The federal courts are required by the full faith and credit provision of 28 U.S.C. Sec. 1738 (1982) to give res judicata effect to a state judgment to the extent the state would give its own prior judgment such effect. Davis v. United States Steel Supply, 688 F.2d 166, 170 (3d Cir.1982) (en banc), cert. denied, 460 U.S. 1014, 103 S.Ct. 1256, 75 L.Ed.2d 484 (1983). We conclude that under Oklahoma law, res judicata effect would be given a state court judgment that affirms an administrative determination. See Magnolia Petroleum Co. v. State, 175 Okla. 11, 52 P.2d 81 (1935); see also City of Tulsa v. Midland Valley Railroad Co., 168 F.2d 252, 254 (10th Cir.1948); cf. Stillwater Savings & Loan Association v. Oklahoma Savings & Loan Board, 534 P.2d 9, 10 (Okla.1975).


Exceptions to section 1738 will not be recognized unless a later statute contains an express or implied partial repeal. Allen v. McCurry, 449 U.S. 90, 97-99, 101 S.Ct. 411, 416-417, 66 L.Ed.2d 308 (1980). The Supreme Court has specifically stated that neither Title VII, see Kremer v. Chemical Construction Corp., 456 U.S. 461, 102 S.Ct. 1883, 72 L.Ed. 262 (1982), nor Sec. 1983, see Migra v. Warren City School District Board of Education, 465 U.S. 75, 104 S.Ct. 892, 79 L.Ed.2d 56 (1984), contains such exceptions to the traditional rules of preclusion. The same logic applies to section 1981. See Davis, 688 F.2d at 174-77; Mitchell v. National Broadcasting Co., 553 F.2d 265 (2d Cir.1977).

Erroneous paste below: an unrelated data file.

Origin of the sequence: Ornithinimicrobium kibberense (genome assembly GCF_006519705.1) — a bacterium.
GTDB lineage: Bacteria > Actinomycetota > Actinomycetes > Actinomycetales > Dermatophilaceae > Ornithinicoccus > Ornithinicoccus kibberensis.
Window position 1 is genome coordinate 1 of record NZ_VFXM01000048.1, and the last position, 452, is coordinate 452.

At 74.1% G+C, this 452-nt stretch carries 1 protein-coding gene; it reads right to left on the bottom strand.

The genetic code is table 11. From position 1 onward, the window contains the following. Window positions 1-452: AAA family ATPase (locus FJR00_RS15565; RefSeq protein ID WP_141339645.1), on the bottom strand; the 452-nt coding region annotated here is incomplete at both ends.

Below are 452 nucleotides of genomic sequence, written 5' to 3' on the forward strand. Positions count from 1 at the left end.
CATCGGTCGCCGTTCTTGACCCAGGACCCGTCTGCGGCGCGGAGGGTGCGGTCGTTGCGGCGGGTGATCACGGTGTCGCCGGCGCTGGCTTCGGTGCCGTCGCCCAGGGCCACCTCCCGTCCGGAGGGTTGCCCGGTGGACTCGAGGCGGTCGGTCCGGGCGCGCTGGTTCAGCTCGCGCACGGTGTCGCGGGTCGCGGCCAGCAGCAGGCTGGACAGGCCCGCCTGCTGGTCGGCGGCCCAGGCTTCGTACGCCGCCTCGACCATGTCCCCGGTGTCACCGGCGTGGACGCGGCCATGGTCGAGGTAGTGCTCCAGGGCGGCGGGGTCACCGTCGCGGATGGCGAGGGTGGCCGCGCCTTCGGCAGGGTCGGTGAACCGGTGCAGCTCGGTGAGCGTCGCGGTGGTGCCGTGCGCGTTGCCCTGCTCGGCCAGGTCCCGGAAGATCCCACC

In this case, the district court concluded that Carpenter could have raised his discrimination claim in the July 1979 hearings before the Personnel Board, and that his federal suit was therefore barred. On rehearing Carpenter asserts that this claim could not have been presented to the Board at those hearings because the Board's authority and duty to conduct hearings on state employees' discrimination claims brought pursuant to Okla.Stat. tit. 74, Sec. 954 (Supp.1970) arises after the Oklahoma Human Rights Commission receives and investigates such complaints. In support of this contention Carpenter cites 4 Okla.Op.Atty.Gen. 118, No. 71-186 (1971).


Under Oklahoma law, the Human Rights Commission has statutory authority to receive and investigate complaints of racial discrimination in state employment. See Okla.Stat. tit. 25 Sec. 1501 (1973). The law in effect at the relevant time also provided: